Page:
From the Winter 2020 issue of Living Bird magazine. Subscribe now.
On October 8, 2019, the U.S. Fish and Wildlife Service announced that the Kirtland’s Warbler—one of the charter members of the Endangered Species Act of 1973—had completed its population recovery.
“The effort to recover the Kirtland’s Warbler is a shining example of what it takes to save imperiled species,” said Margaret Everson, principal deputy director of the U.S. Fish and Wildlife Service, in a statement about the warbler’s removal from the endangered species list.
Over the past five decades, the Kirtland’s Warbler population has skyrocketed from a low of fewer than 200 breeding pairs to around 2,300 pairs today—more than double the USFWS’s recovery goal. The recovery was fueled mostly by a two-pronged strategy of controlling the Brown-headed Cowbird population in Michigan where Kirtland’s Warblers breed (cowbirds are nest parasites that lay eggs in the warblers’ nests) and restoring the species’s favored jack-pine forest breeding habitat. (See Jack Pine Juggernauts: What Will Happen To Kirtland’s Warblers After Delisting?, Summer 2017).
“The delisting of the Kirtland’s Warbler is cause for celebration and proof that the Endangered Species Act works,” said Shawn Graff, vice president of American Bird Conservancy’s Great Lakes program. “But this warbler is still among the rarest, most range-restricted migratory birds in North America. It is conservation reliant, meaning that continued management efforts are imperative for the population to hold its ground.”
While the delisting is indeed happy news, it carries undertones of uncertainty because it means the loss of dedicated funding from the USFWS for conservation management. But according to Nathan Cooper, a postdoctoral fellow at the Smithsonian Migratory Bird Center who studies these birds, “most of the ESA money each year went toward cowbird management.” And that may no longer be needed.
In July, the Journal of Wildlife Management published research by Cooper that showed cowbirds parasitized less than 1% of Kirtland’s Warbler nests after cowbird traps had been recently removed. It seems the Kirtland’s Warbler population is strong enough now to tolerate cowbirds. “We’re still working out what parasitism rates the Kirtland’s population can withstand,” Cooper says, “but it’s safe to say 1 to 2% is fine.”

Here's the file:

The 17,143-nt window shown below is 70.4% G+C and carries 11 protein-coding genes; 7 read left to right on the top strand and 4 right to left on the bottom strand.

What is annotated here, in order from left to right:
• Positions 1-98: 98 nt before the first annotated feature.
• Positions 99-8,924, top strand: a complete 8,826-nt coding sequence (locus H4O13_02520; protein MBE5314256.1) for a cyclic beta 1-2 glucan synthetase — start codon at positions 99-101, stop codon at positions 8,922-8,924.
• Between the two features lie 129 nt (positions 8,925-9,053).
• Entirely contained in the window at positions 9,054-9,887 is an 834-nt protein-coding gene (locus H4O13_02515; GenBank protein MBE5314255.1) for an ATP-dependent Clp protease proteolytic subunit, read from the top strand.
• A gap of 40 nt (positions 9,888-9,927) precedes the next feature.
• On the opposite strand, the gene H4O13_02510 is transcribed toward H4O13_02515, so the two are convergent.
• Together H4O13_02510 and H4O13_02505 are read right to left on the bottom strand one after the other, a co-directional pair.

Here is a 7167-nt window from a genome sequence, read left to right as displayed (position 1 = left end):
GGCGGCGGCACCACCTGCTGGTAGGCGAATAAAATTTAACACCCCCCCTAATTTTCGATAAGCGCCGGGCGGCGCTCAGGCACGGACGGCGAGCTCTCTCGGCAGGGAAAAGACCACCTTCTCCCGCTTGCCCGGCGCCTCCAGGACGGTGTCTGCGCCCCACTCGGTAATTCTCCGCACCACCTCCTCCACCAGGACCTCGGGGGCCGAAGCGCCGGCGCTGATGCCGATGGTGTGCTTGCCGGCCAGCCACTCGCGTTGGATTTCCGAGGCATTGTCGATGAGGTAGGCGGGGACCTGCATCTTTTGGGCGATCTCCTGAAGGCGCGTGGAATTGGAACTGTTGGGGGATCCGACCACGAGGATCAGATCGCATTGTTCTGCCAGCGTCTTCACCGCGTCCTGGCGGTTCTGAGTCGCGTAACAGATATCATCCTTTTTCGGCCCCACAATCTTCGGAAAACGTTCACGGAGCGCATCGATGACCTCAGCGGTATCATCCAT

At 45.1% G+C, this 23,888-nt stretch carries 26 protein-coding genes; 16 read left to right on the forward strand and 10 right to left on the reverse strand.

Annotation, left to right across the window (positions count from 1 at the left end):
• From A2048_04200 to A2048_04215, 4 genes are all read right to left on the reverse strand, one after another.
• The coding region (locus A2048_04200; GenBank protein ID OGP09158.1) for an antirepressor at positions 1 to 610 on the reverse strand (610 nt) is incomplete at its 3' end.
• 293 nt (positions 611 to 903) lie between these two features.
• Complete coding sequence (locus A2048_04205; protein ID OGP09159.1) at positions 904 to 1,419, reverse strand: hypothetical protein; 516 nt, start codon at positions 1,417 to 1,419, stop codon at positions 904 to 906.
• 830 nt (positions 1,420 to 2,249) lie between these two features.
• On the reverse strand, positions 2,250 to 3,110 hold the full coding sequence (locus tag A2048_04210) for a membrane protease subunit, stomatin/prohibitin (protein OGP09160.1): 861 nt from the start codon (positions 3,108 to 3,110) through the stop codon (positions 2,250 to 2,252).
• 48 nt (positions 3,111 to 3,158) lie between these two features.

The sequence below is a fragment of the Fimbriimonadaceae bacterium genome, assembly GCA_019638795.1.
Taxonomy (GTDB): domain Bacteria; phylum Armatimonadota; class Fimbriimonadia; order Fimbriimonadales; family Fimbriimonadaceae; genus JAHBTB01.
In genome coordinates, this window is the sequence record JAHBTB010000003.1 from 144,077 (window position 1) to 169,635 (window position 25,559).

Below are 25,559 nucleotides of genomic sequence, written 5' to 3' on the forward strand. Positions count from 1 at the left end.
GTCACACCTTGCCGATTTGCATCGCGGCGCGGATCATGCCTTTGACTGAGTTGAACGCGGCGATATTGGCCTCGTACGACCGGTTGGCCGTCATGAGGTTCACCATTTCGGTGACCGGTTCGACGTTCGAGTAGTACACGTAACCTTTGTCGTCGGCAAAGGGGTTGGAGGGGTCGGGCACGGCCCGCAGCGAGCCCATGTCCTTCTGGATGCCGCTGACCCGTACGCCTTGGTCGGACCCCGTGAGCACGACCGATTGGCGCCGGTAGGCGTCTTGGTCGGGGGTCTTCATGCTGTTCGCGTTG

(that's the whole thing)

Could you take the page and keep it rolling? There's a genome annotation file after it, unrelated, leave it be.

The real key to keeping the Kirtland’s Warbler population healthy, says Cooper, will be the continuation of forest management to create and sustain the young jack pine habitat where the birds nest. As a condition for the warbler’s delisting, the USFWS, U.S. Forest Service, and the Michigan Department of Natural Resources signed a memorandum of understanding that the agencies will continue habitat management at sufficient levels to ensure a continued stable Kirtland’s Warbler population. Keith Kintigh, a forest conservation specialist with the Michigan DNR, says his agency will plant 1.8 million jack pine seedlings per year going forward to help maintain the 38,000 acres of suitable jack-pine habitat needed to keep the warbler population above the 1,000-breeding-pair threshold for recovered status.
More on Kirtland's Warbler
“It’s a core responsibility of MDNR to regenerate forests after harvest, so we are obligated to find a way to fund this work,” says Kintigh. “[The tree planting] will continue to be paid for by a combination of grants and…state funds.”
Some of those grants could come from a newly created Kirtland’s Warbler Fund that American Bird Conservancy set up to raise private resources for maintaining conservation support for the species in the future. The fund is being managed to generate sustainable revenue for research and habitat conservation from the Kirtland’s Warbler’s breeding grounds in and around Michigan to its wintering grounds in the Bahamas.
In its final Kirtland’s Warbler delisting rule, the USFWS considered the impact of hurricanes in the Bahamas, such as 2019’s devastating Hurricane Dorian. But while the islands of Abaco and Grand Bahama took a direct hit from Dorian in August, the islands to the south were mostly spared—including Eleuthera, Cat, Long, and San Salvador Islands, where the largest known populations of Kirtland’s Warblers overwinter.
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